FM synthesis, short for frequency modulation synthesis, is a method of synthesis that involves modulating an oscillator's pitch at audible frequencies. John Chowning patented the technique (since expired), and licensed it to Yamaha, who produced a slew of FM synthesisers in the 1980s.
An oscillator generally has a pitch input that tells it which pitch to oscillate at. By combining the control voltages of a keyboard and an LFO, you can add vibrato, sweeping the pitch up and down around the played note. By combining the control voltages of a keyboard and another audio-range oscillator, you can add such a fast vibrato that it changes the shape the first oscillator makes, adding extra harmonics above and also below the fundamental harmonic.
In short, you can connect the output of one oscillator to the pitch input of another oscillator to get more intense sounds. The oscillator you hear is called the carrier. The one affecting it is called the modulator. The louder the modulator, the more intense the sound.
FM synthesis is usually implemented by pairing up each oscillator with its own envelope generator, so the volume of each note can change over time, as can the intensity of its extra harmonics. Yamaha called each combination of oscillator and envelope generator an operator. The more operators each voice has to play with, the more complex combinations you can make of shapes affecting each other.
Most FM synthesisers have either six operators per voice (as with the DX7 range), or four (as with the DX21 and TX81Z ranges). These can be connected together in various different ways, which Yamaha called the algorithm.
In a way, FM synthesis is simpler than subtractive synthesis, as you don't need to learn to use a filter. In practice, it's less intuitive, because "lowpass filtering the sound so that only the low frequencies get past" is easier to fathom than "making the modulator fairly quiet so that only a few harmonics are added".
It probably didn't help this fathomability that, as Yamaha were implementing a whole new method of synthesis anyway, they went full tilt and replaced the familiar ADSR envelope generator with a slightly more complex one. They also replaced the simple linear pitch value, a number that reflects how high the pitch is, with a more flexible curve. Great for expressivity and versatility, not so great for clarity.
Thankfully, the four-operator synths are a bit cut down in these regards too, with envelope generators that are only slightly more complex than the ADSR variety, and simple linear pitch tracking you can use to affect the envelope generators' speed and volume. This makes them at least slightly easier to understand and program.
Using two oscillators and envelope generators, you can experiment with very basic monophonic FM synthesis using an analogue modular synthesiser. (It helps if the carrier oscillator has a linear pitch input, which most don't.) For anything beyond that, it's only really feasible to implement FM synthesis digitally, given the need for multiple oscillators and envelope generators, and a lot of connections between them. If you want polyphony, remember you have to exactly match the whole setup for each and every voice, something purpose-built FM synths handle for you automatically.
It's no coincidence that FM synthesisers came out shortly after the microchip, pairing a custom design made for the purpose with a regular microprocessor to handle tasks like MIDI. On the downside, these synths tend to have a minimal interface that makes programming them even harder, but on the upside, they also tend to support MIDI very well, not only letting the note velocity affect different aspects of the sound, but also letting you tweak all the parameters remotely, from the comfort of a home computer with a friendlier screen, keyboard and mouse.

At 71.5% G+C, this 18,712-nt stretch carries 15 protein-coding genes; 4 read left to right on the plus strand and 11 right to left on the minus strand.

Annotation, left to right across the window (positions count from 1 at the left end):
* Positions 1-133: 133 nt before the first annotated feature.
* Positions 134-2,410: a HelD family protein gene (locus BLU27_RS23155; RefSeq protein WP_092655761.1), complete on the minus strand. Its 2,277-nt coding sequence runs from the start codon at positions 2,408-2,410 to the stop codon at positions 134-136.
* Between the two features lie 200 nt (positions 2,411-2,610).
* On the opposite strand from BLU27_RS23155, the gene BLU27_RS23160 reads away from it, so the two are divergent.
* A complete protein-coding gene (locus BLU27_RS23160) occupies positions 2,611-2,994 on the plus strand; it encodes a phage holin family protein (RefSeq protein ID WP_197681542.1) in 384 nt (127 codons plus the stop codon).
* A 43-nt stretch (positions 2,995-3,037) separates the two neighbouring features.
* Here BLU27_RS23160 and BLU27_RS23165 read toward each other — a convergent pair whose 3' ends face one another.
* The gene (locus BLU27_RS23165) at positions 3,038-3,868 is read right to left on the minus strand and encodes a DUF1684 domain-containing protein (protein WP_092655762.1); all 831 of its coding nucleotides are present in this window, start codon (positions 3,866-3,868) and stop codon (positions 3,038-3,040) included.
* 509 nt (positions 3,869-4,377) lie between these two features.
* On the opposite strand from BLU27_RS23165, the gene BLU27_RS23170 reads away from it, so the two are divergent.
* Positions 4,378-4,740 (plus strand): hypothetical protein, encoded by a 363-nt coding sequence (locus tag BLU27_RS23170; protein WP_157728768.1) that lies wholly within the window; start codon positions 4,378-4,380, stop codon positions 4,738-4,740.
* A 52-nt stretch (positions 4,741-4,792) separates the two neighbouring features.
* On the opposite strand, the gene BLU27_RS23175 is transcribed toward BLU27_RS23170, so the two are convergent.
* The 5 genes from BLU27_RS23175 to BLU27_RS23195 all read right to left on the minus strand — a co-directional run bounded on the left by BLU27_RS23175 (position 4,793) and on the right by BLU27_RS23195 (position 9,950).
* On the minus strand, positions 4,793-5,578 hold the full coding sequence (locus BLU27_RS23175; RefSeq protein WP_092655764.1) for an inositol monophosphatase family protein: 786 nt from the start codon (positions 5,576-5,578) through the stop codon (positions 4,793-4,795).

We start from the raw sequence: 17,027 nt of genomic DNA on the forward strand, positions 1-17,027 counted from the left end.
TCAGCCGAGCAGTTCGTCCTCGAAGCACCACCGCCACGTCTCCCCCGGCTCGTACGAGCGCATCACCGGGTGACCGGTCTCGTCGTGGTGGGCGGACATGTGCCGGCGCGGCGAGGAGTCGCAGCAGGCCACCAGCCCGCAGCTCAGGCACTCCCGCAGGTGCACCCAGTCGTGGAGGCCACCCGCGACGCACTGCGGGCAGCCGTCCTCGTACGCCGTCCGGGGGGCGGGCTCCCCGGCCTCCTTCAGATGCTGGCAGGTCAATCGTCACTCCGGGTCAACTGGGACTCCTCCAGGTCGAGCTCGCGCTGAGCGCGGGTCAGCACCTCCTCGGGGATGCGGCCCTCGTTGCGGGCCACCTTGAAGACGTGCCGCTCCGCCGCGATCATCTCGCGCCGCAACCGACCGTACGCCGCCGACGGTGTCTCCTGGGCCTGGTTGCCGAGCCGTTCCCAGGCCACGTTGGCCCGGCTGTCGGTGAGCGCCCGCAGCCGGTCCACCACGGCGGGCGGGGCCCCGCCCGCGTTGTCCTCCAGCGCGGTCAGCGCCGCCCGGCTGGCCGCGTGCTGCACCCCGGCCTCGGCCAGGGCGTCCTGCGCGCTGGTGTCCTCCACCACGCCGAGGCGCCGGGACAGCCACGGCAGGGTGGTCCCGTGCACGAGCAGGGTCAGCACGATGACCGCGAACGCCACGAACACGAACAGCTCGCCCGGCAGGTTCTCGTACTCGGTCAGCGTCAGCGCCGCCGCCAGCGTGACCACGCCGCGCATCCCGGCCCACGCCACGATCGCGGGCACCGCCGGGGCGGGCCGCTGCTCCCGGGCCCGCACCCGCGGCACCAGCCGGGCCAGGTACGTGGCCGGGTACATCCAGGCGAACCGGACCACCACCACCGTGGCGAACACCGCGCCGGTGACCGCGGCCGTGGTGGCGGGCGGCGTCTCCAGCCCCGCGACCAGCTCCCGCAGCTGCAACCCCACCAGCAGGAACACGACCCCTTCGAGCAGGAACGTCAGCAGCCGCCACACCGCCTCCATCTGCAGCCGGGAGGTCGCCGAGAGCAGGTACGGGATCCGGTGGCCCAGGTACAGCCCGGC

If you can bypass the awkward interface, and get past learning several new concepts at once (more complicated envelope generators, customisable nonlinear pitch tracking on the fancier models, and adding rather than removing harmonics by connecting oscillators to each other), FM synthesis can be wonderfully versatile and expressive. It can also be clear and delicate sounding in a way analogue subtractive synthesisers can't, allowing polyphony without cluttering up a mix.
In the twenty-first century, the main issue with FM synthesis is overfamiliarity. Yamaha put their FM sound chips in so many different devices, not least of which being the Sega Mega Drive, that you'll have to work hard to make your programs sound like interesting musical instruments rather than old videogames. Still, it's a whole other world of sounds, and worth exploring.
What I heard was something I had not heard with additive synthesis or subtractive synthesis, this life that was happening after you modulated those waves together... We were having the time of our lives. It was like being in a sandbox and making up stuff. After we got past trying to emulate what traditional instruments sounded like, then we started making up our own sounds. That, to me, was the most fun, and still is.
— Don Lewis, 2020
- "Don Lewis — Programming the DX7" Rob Puricelli, Sound On Sound, Feb 2023
- "Practically FM" Martin Russ, Sound On Sound, May 1988, pp. 58—62
- "Practically FM" Martin Russ, Sound On Sound, Jun 1988, pp. 58—62
- "Practically FM" Martin Russ, Sound On Sound, Jul 1988, pp. 69—72
- "Practically FM" Martin Russ, Sound On Sound, Aug 1988, pp. 69—72
- "Practically FM" Martin Russ, Sound On Sound, Sep 1988, pp. 59—62
- "Practically FM" Martin Russ, Sound On Sound, Oct 1988, pp. 68—72
- "Synth Secrets: An Introduction To Frequency Modulation" Gordon Reid, Sound On Sound, Apr 2000
- "Synth Secrets: More On Frequency Modulation" Gordon Reid, Sound On Sound, May 2000
- "Method of synthesizing a musical sound" John Chowning, US Patents, 1975
Types of synthesis: FM synthesis